Nurse takes aim at virus
Al Rushing, coordinator for the state’s Immunization Outreach Program in Carson City, is a man with many missions.
This spring, one goal of the former Army Special Forces medic is more complicated than treating tropical diseases, “catching” (delivering) babies and immunizing the mountain people of Southeast Asia.
Rushing, a registered nurse, would like to work with the Douglas County School District to set up a program to immunize the county’s middle school students against the highly contagious hepatitis B virus.
The district’s Superintendent, Pendery Clark, said Thursday that such a program would be worthwhile, but she hesitates to discuss it at this point.
“We’d like to provide the opportunity (to be immunized) for those who want it,” Clark said. “But we need to review and approve information that would go home to parents. We need to get some idea how much time it would take and figure out how to set it up so it wouldn’t interfere with tests and classes.”
But for Rushing, time is of the essence.
The free program, which supplies the series of three shots required for protection against the virus, is currently supported by federal and state funding.
Rushing fears the program is not high on many lawmakers’ lists of priorities and he worries that funding could run out.
“There’s that. And then for the kids themselves – if we can implement the program very soon, it would be possible to complete the series of immunizations before the students leave for summer break,” Rushing said. “They’d be immune essentially for life.”
The hepatitis B virus (HBV), Rushing said, is 100 times more contagious than the AIDS virus.
Like the virus which causes AIDS, HBV is present in infected blood and other body fluids, Rushing said. It can also pass through mucous membranes and tiny breaks in the skin.
But unlike the AIDS virus, HBV can survive for more than a week in dried blood or other body fluids – which makes it more dangerous to more people.
While it isn’t always a death sentence, the Hepatitis B virus causes a serious viral infection with a high fever. It attacks the liver and often leads to cirrhosis or liver cancer.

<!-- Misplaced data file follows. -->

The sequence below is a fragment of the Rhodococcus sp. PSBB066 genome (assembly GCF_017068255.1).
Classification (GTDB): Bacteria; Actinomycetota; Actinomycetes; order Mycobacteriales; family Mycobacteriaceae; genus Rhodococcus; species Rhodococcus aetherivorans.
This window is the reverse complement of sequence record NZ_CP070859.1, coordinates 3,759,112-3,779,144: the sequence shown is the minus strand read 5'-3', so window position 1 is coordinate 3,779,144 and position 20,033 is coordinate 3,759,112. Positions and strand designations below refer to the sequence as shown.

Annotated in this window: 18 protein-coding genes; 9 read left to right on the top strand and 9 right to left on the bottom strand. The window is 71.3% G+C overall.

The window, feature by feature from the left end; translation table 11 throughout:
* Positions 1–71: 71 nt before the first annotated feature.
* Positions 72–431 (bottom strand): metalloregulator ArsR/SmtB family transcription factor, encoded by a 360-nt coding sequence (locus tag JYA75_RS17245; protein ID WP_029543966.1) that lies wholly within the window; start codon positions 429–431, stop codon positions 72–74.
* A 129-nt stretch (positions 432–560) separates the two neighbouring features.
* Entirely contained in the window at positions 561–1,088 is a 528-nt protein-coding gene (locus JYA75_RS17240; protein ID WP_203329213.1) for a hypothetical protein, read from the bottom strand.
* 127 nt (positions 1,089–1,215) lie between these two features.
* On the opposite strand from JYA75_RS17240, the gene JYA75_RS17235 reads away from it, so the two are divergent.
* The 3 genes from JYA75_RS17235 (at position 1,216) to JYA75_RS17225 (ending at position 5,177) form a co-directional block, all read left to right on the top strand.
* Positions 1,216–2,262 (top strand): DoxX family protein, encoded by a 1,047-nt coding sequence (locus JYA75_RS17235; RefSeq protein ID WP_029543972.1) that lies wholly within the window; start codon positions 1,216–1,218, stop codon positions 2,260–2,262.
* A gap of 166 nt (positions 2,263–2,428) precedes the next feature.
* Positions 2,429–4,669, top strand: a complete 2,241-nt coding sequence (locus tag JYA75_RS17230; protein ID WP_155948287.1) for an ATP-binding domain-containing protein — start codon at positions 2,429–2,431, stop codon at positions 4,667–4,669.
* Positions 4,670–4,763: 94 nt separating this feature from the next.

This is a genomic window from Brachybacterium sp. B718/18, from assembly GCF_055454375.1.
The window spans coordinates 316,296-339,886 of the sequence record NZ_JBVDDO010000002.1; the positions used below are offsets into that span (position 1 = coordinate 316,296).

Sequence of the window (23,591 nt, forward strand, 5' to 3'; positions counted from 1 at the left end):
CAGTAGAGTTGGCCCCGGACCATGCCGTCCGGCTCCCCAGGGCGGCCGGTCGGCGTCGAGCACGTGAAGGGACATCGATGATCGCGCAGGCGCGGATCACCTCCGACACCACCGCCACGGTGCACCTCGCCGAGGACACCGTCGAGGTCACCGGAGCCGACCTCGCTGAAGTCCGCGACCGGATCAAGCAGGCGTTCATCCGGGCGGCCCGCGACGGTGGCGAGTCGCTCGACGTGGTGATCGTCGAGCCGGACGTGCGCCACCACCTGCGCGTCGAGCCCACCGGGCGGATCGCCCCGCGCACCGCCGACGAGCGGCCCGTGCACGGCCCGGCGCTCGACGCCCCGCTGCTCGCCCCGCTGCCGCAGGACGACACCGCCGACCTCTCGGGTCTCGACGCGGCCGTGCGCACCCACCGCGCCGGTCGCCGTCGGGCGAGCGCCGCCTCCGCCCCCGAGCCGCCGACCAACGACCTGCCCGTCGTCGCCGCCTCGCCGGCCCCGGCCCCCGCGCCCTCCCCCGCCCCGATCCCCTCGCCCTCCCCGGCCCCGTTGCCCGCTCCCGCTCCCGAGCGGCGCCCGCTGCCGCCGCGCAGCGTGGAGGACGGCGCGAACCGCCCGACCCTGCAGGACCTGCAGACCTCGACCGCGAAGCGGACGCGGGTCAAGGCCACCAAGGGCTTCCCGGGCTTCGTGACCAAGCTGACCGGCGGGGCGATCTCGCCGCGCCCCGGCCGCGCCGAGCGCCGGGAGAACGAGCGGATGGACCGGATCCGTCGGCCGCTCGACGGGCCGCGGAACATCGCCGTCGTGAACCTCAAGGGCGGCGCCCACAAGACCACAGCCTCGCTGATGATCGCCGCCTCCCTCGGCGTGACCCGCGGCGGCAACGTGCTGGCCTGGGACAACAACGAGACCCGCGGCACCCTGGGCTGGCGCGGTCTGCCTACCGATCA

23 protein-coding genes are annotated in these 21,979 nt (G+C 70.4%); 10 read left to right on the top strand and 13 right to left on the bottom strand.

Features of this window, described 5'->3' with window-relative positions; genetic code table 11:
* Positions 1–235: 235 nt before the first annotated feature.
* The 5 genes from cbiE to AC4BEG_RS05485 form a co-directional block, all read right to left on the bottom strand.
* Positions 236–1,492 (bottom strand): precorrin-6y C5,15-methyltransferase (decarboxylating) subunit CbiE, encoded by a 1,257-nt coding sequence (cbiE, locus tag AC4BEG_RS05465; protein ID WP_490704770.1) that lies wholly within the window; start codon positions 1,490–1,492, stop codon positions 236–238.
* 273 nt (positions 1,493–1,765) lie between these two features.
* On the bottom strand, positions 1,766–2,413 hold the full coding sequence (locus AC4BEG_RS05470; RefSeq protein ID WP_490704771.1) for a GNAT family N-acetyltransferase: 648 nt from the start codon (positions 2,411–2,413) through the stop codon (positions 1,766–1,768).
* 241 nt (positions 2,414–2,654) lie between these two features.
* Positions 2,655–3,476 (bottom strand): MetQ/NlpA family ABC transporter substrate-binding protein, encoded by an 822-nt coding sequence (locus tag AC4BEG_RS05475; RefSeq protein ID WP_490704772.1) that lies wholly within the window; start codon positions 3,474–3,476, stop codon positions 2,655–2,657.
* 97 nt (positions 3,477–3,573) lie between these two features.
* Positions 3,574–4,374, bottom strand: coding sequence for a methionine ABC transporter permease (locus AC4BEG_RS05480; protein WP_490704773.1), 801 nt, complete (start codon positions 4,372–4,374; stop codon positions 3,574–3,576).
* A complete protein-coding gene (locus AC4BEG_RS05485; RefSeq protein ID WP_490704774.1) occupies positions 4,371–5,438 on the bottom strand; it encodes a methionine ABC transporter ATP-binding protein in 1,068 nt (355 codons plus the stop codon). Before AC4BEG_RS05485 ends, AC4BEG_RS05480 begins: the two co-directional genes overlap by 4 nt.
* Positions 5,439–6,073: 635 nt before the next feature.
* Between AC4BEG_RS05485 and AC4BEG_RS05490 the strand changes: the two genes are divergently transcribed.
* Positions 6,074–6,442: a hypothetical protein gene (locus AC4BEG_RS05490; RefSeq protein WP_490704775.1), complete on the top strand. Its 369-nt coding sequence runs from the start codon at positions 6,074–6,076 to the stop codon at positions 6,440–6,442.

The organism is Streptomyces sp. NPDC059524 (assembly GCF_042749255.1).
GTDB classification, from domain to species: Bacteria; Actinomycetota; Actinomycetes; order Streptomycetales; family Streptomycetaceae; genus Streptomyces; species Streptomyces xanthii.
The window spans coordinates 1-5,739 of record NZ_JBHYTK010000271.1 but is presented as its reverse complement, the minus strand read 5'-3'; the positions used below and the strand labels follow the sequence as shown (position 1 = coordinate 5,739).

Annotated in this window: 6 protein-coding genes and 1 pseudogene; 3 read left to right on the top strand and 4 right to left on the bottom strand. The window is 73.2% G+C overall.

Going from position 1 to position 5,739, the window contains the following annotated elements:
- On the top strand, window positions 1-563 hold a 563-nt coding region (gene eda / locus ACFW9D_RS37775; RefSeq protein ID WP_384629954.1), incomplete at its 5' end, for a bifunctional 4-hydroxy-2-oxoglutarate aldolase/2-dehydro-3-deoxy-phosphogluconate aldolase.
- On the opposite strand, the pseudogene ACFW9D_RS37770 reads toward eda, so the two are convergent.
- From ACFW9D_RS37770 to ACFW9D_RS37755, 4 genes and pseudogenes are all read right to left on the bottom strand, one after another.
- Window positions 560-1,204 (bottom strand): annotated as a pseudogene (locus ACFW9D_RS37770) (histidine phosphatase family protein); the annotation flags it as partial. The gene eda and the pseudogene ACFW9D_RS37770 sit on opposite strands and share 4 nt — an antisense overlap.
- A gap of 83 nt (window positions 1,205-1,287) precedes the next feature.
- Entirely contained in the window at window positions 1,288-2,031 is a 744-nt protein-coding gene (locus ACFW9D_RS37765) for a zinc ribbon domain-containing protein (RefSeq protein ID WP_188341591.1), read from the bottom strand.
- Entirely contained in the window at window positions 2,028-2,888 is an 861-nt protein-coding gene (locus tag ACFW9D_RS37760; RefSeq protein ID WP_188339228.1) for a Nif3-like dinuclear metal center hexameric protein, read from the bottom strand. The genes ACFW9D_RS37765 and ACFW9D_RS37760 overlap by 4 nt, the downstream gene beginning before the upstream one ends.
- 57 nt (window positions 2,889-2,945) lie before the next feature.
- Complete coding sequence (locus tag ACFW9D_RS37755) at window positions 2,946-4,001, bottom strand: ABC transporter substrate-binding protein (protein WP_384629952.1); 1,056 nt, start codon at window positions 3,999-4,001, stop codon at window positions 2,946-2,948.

Rushing said the virus ranks second only to tobacco as a known cause of cancer deaths and one in 20 people now has or will have it. There is no known cure.
“But, the disease is 100 percent preventable with immunization,” he said. “Carson-Tahoe Hospital starting including hepatitis B with other vaccines in their immunizations for newborns about three years ago.
“In California and 29 other states, kids have to have it to go to public school. But our middle and high school students in Nevada potentially have no protection – especially since the series can cost about $250 or more from a private doctor.”
Rushing and his staff of volunteers (mostly state employees who, like Rushing, have what he calls a Peace Corps mentality) just finished giving students at Carson City’s Eagle Valley Middle School their first shots Wednesday.
“And I’m planning on getting the volunteers, if we need them, to help set it up in Douglas,” Rushing said. “If people (in the county) are aware the immunization service is being provided, they might help, too.”
John Soderman, assistant superintendent for educational services in the Douglas County School District, said Thursday he recognizes the value of the program and was working to help set it up.
“The immunization will be purely voluntary and we are working toward doing it,” Soderman said. “There are some logistics problems, but none of them are unsurmountable.”
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